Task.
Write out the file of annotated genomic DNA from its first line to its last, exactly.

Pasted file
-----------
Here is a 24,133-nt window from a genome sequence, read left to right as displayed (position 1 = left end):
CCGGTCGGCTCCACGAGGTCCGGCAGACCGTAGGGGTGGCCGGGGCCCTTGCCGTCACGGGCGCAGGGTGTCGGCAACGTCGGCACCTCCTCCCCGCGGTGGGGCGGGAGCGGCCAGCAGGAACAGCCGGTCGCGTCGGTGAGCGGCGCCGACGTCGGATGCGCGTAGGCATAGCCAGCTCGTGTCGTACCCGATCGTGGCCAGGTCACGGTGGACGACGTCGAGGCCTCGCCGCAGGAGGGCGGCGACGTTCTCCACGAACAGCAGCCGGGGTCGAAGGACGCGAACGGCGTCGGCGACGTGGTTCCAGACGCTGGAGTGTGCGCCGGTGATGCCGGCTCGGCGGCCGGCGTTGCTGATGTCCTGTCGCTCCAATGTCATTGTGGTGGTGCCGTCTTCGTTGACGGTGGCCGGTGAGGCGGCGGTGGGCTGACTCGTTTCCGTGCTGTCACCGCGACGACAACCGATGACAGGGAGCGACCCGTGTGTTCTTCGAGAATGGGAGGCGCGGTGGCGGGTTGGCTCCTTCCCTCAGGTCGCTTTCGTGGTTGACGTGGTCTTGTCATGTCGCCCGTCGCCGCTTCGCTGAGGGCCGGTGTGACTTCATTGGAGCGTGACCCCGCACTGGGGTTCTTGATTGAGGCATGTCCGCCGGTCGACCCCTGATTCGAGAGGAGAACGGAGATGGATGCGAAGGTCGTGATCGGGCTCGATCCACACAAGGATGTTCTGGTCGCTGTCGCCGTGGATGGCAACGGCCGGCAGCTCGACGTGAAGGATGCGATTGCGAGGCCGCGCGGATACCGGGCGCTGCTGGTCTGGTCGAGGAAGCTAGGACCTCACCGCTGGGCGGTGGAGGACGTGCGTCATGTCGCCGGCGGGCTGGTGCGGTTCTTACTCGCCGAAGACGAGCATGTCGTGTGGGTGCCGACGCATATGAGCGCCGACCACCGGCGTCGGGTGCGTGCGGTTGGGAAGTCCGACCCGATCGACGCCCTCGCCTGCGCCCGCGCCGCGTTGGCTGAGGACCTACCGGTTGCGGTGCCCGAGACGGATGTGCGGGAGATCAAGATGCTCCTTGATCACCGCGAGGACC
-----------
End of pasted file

Here is a 24,133-nt window from a genome sequence, read left to right as displayed (position 1 = left end):
CCGGTCGGCTCCACGAGGTCCGGCAGACCGTAGGGGTGGCCGGGGCCCTTGCCGTCACGGGCGCAGGGTGTCGGCAACGTCGGCACCTCCTCCCCGCGGTGGGGCGGGAGCGGCCAGCAGGAACAGCCGGTCGCGTCGGTGAGCGGCGCCGACGTCGGATGCGCGTAGGCATAGCCAGCTCGTGTCGTACCCGATCGTGGCCAGGTCACGGTGGACGACGTCGAGGCCTCGCCGCAGGAGGGCGGCGACGTTCTCCACGAACAGCAGCCGGGGTCGAAGGACGCGAACGGCGTCGGCGACGTGGTTCCAGACGCTGGAGTGTGCGCCGGTGATGCCGGCTCGGCGGCCGGCGTTGCTGATGTCCTGTCGCTCCAATGTCATTGTGGTGGTGCCGTCTTCGTTGACGGTGGCCGGTGAGGCGGCGGTGGGCTGACTCGTTTCCGTGCTGTCACCGCGACGACAACCGATGACAGGGAGCGACCCGTGTGTTCTTCGAGAATGGGAGGCGCGGTGGCGGGTTGGCTCCTTCCCTCAGGTCGCTTTCGTGGTTGACGTGGTCTTGTCATGTCGCCCGTCGCCGCTTCGCTGAGGGCCGGTGTGACTTCATTGGAGCGTGACCCCGCACTGGGGTTCTTGATTGAGGCATGTCCGCCGGTCGACCCCTGATTCGAGAGGAGAACGGAGATGGATGCGAAGGTCGTGATCGGGCTCGATCCACACAAGGATGTTCTGGTCGCTGTCGCCGTGGATGGCAACGGCCGGCAGCTCGACGTGAAGGATGCGATTGCGAGGCCGCGCGGATACCGGGCGCTGCTGGTCTGGTCGAGGAAGCTAGGACCTCACCGCTGGGCGGTGGAGGACGTGCGTCATGTCGCCGGCGGGCTGGTGCGGTTCTTACTCGCCGAAGACGAGCATGTCGTGTGGGTGCCGACGCATATGAGCGCCGACCACCGGCGTCGGGTGCGTGCGGTTGGGAAGTCCGACCCGATCGACGCCCTCGCCTGCGCCCGCGCCGCGTTGGCTGAGGACCTACCGGTTGCGGTGCCCGAGACGGATGTGCGGGAGATCAAGATGCTCCTTGATCACCGCGAGGACC